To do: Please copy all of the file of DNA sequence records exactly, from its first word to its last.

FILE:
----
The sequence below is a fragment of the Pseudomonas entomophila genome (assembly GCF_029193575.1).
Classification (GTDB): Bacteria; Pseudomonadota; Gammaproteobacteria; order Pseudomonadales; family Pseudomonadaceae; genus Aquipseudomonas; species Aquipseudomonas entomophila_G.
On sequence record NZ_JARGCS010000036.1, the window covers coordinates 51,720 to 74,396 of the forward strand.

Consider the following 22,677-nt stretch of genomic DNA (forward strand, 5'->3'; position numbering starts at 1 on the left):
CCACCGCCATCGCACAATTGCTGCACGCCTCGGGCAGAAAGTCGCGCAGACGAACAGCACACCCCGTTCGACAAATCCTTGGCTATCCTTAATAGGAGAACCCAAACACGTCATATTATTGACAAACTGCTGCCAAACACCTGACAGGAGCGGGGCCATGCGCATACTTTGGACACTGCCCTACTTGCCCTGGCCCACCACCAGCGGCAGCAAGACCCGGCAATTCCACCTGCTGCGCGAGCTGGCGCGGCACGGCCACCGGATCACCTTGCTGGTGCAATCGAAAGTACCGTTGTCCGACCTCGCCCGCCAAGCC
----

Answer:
The sequence below is a fragment of the Pseudomonas entomophila genome (assembly GCF_029193575.1).
Classification (GTDB): Bacteria; Pseudomonadota; Gammaproteobacteria; order Pseudomonadales; family Pseudomonadaceae; genus Aquipseudomonas; species Aquipseudomonas entomophila_G.
On sequence record NZ_JARGCS010000036.1, the window covers coordinates 51,720 to 74,396 of the forward strand.

Consider the following 22,677-nt stretch of genomic DNA (forward strand, 5'->3'; position numbering starts at 1 on the left):
CCACCGCCATCGCACAATTGCTGCACGCCTCGGGCAGAAAGTCGCGCAGACGAACAGCACACCCCGTTCGACAAATCCTTGGCTATCCTTAATAGGAGAACCCAAACACGTCATATTATTGACAAACTGCTGCCAAACACCTGACAGGAGCGGGGCCATGCGCATACTTTGGACACTGCCCTACTTGCCCTGGCCCACCACCAGCGGCAGCAAGACCCGGCAATTCCACCTGCTGCGCGAGCTGGCGCGGCACGGCCACCGGATCACCTTGCTGGTGCAATCGAAAGTACCGTTGTCCGACCTCGCCCGCCAAGCC